Perhaps at the end of the day our like or dislike of the 51 depended on which side of the pond you were sitting, but judging by contemporary reviews it seems to have been a winner from the word go, and I’d have to agree that the design is almost faultless. But as commented by Deb. and others, the characterless line is mind-blowingly boring and although I own a number of examples I’d never write with one. So far I’ve only managed to find aerometric examples made at Newhaven and still looking for a Vacumatic early ’40s designed 51, with aluminium jewels:)
Have to say that I’m not clever enough to know all the above – just that I’ve splashed out and bought the Shepherd’s book on this model – fascinating read whether or not you like the pen.
Apologies to Deb for clogging up the lady’s blog, and it can be deleted if wished – it’s not important………….. am sure we all hope Deb and Gordon are making progress, and that life is heading toward a more settled outcome.
The London pen show (WES) looms close – Sunday week from memory – is anyone going?
apologies…………….. should have read – pounce pot 🙂
My 51 is a vac but there are no markings on the barrel. Around the cap it says Parker 51 14 ct r gold. If it had been American I would have expected 585 instead. There is also a strange symbol – a ! over a sloping line with 10 (1950?) underneath.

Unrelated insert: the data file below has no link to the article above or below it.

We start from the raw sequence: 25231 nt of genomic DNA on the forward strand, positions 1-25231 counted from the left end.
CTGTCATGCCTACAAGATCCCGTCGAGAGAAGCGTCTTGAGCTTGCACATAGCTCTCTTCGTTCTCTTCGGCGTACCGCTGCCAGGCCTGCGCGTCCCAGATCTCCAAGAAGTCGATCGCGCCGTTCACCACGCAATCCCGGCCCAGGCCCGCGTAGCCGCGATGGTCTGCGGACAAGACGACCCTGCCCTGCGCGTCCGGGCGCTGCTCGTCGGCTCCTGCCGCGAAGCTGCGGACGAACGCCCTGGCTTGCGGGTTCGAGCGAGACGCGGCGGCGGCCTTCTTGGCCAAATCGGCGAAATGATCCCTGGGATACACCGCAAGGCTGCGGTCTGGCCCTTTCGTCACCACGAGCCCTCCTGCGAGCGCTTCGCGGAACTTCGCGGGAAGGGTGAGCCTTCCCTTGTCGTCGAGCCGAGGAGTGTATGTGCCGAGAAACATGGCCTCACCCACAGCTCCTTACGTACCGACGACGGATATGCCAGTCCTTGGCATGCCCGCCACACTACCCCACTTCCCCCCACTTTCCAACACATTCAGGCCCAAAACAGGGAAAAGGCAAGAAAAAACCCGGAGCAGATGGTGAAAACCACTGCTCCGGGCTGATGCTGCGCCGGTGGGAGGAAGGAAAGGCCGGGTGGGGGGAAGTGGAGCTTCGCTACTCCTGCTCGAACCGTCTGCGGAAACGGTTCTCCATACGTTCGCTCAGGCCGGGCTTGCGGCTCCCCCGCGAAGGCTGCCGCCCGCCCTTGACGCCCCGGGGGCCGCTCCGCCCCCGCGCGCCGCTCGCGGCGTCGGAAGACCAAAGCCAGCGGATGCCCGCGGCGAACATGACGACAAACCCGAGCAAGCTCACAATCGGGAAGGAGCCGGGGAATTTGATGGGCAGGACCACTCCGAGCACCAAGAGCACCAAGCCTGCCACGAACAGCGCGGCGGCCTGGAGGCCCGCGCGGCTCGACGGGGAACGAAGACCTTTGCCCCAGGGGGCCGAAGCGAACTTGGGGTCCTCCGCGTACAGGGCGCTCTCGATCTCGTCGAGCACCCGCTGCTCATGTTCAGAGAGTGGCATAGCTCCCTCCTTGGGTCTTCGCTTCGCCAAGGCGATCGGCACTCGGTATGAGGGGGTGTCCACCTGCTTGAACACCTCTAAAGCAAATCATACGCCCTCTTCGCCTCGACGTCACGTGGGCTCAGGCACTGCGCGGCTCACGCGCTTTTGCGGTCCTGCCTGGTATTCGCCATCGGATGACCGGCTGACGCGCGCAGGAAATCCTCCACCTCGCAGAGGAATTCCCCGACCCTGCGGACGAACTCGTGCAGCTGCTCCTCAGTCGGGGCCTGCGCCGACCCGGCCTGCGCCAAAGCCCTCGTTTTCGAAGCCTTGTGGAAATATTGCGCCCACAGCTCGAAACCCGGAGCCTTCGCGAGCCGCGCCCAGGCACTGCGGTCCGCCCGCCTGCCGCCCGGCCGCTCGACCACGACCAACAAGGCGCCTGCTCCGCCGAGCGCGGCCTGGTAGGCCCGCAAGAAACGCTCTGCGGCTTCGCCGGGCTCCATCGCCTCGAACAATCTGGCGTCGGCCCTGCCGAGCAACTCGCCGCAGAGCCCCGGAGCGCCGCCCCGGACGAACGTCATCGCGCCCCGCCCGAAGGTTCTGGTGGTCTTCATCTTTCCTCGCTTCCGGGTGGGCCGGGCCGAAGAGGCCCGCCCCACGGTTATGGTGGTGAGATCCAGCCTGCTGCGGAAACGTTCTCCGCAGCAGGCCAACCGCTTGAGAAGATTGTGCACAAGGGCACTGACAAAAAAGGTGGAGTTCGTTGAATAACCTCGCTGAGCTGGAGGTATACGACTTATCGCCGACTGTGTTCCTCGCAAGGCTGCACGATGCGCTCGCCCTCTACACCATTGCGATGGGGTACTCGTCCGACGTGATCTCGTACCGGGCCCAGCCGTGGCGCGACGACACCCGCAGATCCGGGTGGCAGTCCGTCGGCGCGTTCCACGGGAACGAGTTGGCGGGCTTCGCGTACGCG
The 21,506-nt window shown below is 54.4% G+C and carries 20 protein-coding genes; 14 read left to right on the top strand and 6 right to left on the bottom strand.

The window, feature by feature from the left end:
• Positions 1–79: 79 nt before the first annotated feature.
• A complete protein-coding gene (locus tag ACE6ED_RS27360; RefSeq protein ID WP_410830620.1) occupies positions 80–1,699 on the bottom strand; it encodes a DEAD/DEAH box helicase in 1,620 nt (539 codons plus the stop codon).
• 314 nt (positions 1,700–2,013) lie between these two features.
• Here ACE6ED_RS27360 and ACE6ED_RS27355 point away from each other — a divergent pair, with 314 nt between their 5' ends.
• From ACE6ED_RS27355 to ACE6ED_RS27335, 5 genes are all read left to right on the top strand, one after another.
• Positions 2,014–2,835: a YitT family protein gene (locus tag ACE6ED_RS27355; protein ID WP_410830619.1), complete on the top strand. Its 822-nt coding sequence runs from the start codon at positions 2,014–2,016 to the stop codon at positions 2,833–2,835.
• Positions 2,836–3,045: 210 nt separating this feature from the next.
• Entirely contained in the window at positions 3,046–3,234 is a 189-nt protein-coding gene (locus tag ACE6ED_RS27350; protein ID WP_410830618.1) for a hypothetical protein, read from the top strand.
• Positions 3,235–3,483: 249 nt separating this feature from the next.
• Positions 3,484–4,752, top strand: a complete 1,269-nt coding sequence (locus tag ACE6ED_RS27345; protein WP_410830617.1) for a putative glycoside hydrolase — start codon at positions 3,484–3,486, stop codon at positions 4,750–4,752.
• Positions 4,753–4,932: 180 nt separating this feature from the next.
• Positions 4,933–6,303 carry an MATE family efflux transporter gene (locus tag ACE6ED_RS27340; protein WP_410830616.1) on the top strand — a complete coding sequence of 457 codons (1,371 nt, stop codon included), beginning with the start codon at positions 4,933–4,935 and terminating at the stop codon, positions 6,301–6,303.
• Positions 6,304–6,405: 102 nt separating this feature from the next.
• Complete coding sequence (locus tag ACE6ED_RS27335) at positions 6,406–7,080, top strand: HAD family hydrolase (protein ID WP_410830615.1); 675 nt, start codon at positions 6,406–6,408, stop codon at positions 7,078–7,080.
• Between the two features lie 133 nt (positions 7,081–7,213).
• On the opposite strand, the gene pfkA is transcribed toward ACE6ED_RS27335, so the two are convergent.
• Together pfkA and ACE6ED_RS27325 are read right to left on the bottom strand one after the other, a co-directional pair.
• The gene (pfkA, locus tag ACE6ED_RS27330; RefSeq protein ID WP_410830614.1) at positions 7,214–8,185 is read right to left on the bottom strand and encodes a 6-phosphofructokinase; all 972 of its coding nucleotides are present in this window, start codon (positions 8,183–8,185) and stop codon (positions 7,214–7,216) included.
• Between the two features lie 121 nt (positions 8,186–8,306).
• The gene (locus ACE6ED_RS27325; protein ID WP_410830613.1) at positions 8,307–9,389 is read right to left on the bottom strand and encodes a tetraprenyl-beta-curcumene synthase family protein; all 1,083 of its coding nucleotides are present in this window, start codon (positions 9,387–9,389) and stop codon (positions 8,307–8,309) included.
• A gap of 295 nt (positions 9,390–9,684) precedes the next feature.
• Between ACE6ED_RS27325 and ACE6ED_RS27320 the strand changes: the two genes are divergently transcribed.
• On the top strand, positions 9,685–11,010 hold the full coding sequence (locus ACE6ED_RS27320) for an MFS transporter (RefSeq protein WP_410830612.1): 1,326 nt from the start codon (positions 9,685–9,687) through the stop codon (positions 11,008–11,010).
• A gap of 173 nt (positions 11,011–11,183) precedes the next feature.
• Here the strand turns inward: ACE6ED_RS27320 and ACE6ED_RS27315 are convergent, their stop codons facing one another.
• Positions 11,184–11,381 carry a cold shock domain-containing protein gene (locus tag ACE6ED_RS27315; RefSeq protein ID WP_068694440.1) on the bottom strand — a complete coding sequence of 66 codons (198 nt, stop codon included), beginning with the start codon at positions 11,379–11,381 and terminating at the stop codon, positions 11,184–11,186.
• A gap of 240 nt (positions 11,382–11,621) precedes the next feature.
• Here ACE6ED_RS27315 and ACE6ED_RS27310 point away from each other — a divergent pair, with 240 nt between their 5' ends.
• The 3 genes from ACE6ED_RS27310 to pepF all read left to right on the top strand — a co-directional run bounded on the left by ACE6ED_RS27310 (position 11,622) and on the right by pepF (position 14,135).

Peter – identifying individual models and years of some of the earlier 51s, is not easy in the absence of pix – the variety and combination of caps and barrels is extensive.
The one slash ten imprint on gold filled caps (rolled gold in the U.K.) indicates that 1/10th of the weight is 14 ct. gold.
Putting it another way to make it a little easier to understand………………
had yours been 12 ct. (instead of 14), then this would have meant 1/10th was 50% gold, since 12 is half of 24, which is pure gold, and 1/10 of fifty per cent equals 5% pure gold.
In the event, yours is 1/10th of 14 ct., and since 14 is a little over half pure gold, then yours equates to a little more than 5% gold.
Not easy to understand perhaps, but I hope I have the figures correct. In fact the gold content of caps apparently varied between 12 ct. and 16 ct.
Perhaps understandably, some metals like copper, aluminium and brass were allocated to the war effort, and meant that gold and silver were used more on pens, than had the conflict not occurred.
There are date codes on barrels for some of the Vacumatics, and even which quarter of the year on some models, but believe the practise of date imprinting ceased by the mid 1950s.
Unfortunately, like a lot of pens, especially those that have seen a lot of use, imprints can wear or become difficult to read – that’s not taking into account those that were imprinted poorly in the first place.
I think the wording on your cap is standard for States made Vacumatics with gold filled caps, although agree that we’re accustomed in the U.K. to seeing 585 on States made nibs on Duofolds for example. Until around 1953 (in the States) 51s were date stamped on the nibs, but as these are hooded then guess it’s impossible to see these details.
I hope I have the above correct – please put me right immediately if not – my knowledge of 51s is very limited and it’s a pen with massive variation.
The above information comes courtesy of the Shepherds book – a very good read, but now not so easy to find at a reasonable price.:)